The Jordan River divides Israel while the rest of Israel’s rivers provide water in various areas of the country. It’s quite possible that in the last days, the rivers of Israel could become polluted by the third trumpet. At that time, a great star will fall from heaven. It will fall on a third of the rivers and on the springs of water. Many will die from the water because it will be made bitter. Fortunately, Ezekiel 47:8 says the waters be healed.
Mashak is translated as “tall” in various English versions but it can also be translated as extended, stretched out, or scattered. Morat is often translated as “peeled” or “smooth of skin” in various English versions but it can also be translated as obstinate. Since verse seven indicates the land the people were being sent to was Mount Zion, it becomes obvious that mashak should be translated as scattered since the Jews are scattered throughout the earth and morat should be translated as obstinate because of the rebellion demonstrated by the idolatry of God’s people. Both words well describe God’s people in the Old Testament Scriptures.
In verse 2, the prophet was basically saying, “Woe to the land who sends messengers to the kings of the nations to tell them to go to the people of Israel.” The Bible speaks primarily of the countries of North Africa and the Middle East so it’s highly probable that the land of woe is from this area; however, some people have suggested this is a reference to America. Again, although the prophet said the land is beyond the rivers of Ethiopia, we don’t know in which direction or how far away this land is. Usually, things are written from the perspective of the writer.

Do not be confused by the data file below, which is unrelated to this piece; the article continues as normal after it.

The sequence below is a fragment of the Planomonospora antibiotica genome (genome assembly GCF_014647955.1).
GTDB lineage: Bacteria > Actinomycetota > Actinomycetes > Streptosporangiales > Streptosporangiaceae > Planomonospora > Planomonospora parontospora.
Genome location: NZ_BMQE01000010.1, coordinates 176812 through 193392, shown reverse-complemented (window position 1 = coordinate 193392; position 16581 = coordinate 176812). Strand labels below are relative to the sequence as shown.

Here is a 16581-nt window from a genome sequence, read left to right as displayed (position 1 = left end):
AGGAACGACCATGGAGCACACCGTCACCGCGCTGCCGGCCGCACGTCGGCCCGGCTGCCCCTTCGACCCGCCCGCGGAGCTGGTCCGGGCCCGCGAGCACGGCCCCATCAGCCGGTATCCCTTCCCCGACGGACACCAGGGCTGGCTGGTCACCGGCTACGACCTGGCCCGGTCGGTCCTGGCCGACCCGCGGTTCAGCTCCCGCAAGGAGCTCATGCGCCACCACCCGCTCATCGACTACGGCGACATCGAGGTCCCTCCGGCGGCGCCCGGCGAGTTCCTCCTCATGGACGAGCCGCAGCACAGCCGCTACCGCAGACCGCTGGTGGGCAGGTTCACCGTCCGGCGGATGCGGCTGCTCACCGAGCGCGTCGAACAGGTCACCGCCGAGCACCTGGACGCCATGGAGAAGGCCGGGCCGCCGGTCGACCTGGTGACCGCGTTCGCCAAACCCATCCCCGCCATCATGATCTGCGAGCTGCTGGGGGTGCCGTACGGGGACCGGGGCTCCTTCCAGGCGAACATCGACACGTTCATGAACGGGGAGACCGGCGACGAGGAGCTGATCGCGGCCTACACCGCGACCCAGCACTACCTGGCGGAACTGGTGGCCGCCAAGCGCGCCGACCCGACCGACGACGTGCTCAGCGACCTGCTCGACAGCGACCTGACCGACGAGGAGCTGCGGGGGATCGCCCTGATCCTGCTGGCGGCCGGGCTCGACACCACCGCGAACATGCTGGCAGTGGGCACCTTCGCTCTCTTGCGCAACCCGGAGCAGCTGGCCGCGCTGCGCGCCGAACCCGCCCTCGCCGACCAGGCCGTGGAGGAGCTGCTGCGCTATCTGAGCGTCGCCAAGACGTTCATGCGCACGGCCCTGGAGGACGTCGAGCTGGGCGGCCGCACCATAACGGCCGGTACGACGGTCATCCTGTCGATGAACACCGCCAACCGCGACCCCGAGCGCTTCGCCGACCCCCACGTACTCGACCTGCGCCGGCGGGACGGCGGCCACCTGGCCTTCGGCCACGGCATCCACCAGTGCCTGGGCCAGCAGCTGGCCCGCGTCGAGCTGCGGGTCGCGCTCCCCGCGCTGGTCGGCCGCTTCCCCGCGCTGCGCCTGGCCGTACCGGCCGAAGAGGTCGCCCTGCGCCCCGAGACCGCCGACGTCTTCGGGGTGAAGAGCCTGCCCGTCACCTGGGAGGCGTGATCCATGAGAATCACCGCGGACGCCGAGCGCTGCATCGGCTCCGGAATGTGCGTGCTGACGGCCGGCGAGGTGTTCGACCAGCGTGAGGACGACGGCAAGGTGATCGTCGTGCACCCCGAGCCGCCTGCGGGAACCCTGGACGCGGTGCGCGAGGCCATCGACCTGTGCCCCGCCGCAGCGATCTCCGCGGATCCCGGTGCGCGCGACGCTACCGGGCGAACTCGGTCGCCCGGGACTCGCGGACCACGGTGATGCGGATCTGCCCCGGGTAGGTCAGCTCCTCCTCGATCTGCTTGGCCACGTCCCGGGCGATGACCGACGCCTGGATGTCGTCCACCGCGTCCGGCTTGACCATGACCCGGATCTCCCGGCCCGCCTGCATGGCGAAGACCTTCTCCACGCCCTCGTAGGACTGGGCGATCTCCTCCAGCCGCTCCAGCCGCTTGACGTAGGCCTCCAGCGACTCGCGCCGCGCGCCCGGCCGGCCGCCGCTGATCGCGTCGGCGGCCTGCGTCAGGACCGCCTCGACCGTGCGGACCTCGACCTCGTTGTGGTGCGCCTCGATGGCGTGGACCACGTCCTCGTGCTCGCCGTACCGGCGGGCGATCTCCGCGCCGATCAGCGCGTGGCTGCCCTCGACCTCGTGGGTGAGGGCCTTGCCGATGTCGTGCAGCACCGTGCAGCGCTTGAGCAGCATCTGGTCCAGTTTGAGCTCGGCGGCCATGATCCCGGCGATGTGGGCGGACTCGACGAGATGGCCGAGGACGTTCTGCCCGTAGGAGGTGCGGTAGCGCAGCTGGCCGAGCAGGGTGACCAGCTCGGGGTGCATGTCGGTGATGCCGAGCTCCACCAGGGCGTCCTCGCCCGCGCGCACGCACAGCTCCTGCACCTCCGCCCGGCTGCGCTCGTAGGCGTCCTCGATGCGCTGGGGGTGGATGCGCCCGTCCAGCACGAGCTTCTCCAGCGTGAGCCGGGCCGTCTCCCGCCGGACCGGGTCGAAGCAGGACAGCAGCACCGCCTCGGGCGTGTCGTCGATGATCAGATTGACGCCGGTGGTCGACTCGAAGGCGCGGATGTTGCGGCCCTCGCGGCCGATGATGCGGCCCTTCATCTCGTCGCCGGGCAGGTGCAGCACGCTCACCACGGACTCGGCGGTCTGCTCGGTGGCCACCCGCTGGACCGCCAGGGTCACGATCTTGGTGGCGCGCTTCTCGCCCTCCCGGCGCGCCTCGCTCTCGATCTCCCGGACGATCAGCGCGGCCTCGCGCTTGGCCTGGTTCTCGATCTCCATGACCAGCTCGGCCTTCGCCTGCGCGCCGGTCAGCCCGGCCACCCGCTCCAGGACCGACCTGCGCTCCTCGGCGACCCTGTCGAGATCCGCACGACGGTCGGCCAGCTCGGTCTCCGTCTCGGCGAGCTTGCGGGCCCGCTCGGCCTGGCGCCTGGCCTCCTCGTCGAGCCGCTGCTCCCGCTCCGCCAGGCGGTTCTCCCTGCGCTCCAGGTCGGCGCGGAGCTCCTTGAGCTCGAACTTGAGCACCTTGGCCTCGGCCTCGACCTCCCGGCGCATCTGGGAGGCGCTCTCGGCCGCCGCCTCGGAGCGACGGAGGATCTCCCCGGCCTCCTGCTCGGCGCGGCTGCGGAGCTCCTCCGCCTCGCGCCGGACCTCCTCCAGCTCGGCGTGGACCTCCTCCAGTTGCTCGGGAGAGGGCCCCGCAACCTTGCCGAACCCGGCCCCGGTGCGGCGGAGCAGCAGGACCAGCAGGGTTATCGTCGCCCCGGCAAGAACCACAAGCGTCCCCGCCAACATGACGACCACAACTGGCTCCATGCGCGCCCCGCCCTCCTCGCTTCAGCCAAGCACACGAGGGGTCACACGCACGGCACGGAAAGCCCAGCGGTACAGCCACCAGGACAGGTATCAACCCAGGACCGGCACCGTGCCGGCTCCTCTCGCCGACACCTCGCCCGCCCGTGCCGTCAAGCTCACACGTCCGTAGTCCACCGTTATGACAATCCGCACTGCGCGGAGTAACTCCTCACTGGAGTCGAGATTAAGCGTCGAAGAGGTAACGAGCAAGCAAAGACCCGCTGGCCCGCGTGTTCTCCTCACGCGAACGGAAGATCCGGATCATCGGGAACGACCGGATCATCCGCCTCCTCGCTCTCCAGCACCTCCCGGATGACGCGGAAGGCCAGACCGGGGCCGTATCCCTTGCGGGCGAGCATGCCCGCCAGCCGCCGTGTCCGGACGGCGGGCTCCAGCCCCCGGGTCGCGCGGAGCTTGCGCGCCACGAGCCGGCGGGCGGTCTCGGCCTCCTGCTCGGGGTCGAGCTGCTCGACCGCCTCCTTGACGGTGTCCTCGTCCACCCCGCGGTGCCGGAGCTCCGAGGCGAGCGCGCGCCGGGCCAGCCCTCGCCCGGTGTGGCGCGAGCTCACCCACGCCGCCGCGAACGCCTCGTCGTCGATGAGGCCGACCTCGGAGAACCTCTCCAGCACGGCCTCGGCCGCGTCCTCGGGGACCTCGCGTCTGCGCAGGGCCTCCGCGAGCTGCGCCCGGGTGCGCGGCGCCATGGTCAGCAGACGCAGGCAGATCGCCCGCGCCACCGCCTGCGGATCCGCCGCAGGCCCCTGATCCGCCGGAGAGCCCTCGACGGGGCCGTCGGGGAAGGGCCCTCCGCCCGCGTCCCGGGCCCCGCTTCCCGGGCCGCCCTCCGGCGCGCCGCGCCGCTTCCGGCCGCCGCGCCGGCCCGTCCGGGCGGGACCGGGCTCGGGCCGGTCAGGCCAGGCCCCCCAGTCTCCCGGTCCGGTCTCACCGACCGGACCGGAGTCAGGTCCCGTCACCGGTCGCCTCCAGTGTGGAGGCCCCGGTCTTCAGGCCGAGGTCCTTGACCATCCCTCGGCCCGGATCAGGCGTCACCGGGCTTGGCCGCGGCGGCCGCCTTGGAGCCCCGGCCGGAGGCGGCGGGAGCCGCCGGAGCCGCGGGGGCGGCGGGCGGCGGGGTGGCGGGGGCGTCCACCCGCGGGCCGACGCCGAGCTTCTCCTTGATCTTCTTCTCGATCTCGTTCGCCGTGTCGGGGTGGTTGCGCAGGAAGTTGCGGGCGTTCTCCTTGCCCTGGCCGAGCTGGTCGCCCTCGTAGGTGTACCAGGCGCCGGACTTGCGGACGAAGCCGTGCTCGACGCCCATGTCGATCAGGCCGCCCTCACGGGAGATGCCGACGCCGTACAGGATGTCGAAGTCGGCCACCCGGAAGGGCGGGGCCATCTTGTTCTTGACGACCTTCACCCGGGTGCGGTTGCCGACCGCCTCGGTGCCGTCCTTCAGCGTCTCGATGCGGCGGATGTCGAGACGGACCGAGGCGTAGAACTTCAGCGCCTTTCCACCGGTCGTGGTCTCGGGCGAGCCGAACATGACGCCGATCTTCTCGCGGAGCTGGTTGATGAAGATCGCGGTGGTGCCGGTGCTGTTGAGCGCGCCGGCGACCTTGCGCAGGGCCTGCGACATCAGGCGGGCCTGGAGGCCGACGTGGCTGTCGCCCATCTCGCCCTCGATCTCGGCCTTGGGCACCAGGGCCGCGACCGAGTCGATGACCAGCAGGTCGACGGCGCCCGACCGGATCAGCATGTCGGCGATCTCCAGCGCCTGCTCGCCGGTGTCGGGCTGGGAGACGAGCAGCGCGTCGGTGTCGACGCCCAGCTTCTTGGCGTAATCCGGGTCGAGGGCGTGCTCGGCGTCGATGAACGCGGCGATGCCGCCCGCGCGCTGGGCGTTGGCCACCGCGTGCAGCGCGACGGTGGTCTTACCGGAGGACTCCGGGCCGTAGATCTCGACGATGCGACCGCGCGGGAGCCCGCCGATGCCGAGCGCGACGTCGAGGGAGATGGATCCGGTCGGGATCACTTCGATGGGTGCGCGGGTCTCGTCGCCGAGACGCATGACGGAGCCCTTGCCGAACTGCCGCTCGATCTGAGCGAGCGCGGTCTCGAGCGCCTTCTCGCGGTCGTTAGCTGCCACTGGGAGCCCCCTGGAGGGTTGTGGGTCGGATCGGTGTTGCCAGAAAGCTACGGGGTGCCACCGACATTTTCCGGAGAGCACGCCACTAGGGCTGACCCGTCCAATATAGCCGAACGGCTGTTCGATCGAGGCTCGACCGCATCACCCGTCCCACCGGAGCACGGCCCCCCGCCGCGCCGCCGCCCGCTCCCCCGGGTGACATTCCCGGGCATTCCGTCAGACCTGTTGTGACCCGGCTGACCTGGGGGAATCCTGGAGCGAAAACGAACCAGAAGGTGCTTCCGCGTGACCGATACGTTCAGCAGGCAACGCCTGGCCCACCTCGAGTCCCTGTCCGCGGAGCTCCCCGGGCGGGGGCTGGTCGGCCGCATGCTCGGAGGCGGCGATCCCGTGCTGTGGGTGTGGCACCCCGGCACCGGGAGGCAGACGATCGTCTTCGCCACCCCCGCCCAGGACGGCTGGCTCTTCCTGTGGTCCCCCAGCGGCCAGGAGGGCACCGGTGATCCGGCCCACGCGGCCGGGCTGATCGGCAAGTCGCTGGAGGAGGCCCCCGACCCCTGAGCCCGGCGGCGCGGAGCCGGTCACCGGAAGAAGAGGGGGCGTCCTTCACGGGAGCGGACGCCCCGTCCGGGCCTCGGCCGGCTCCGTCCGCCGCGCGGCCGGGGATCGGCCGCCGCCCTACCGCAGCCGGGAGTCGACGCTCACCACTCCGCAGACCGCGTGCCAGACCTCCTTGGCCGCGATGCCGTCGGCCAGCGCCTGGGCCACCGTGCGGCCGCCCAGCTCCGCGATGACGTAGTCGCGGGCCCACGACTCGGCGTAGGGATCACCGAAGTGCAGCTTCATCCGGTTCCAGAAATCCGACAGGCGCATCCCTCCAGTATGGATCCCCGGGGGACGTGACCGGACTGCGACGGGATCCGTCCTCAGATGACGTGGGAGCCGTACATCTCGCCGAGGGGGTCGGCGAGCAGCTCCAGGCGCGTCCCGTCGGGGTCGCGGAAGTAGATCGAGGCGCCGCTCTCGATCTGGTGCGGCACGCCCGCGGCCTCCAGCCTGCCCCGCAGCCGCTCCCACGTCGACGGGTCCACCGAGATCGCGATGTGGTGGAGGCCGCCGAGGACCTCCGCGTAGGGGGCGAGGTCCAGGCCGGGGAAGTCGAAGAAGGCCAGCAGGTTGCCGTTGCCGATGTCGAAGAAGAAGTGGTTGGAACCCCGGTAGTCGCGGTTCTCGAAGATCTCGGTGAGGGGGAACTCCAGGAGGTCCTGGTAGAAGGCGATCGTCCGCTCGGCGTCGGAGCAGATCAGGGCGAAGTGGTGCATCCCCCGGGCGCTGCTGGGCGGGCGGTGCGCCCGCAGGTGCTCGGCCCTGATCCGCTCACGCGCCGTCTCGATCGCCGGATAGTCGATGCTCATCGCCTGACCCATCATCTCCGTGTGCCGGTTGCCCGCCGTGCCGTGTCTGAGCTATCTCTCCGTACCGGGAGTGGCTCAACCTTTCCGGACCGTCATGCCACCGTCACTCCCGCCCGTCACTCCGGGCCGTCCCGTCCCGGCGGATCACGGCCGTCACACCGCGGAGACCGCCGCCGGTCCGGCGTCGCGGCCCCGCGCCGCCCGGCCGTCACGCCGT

Anyway, suddenly Isaiah 18 shifts. Isaiah 18:3 says, “All inhabitants of the world and dwellers on the earth: When he lifts up a banner on the mountains, you see it; And when he blows a trumpet, you hear it.” Who is “he”? Isaiah 5:26 refers to the Lord as the one who will lift up a banner to the nations from afar. In Isaiah 11:10, Jesus is the banner that will be lifted up. The trumpet will announce His coming. Before that time comes, Jesus is waiting and watching until the time is right to come with His armies to destroy Israel’s enemies.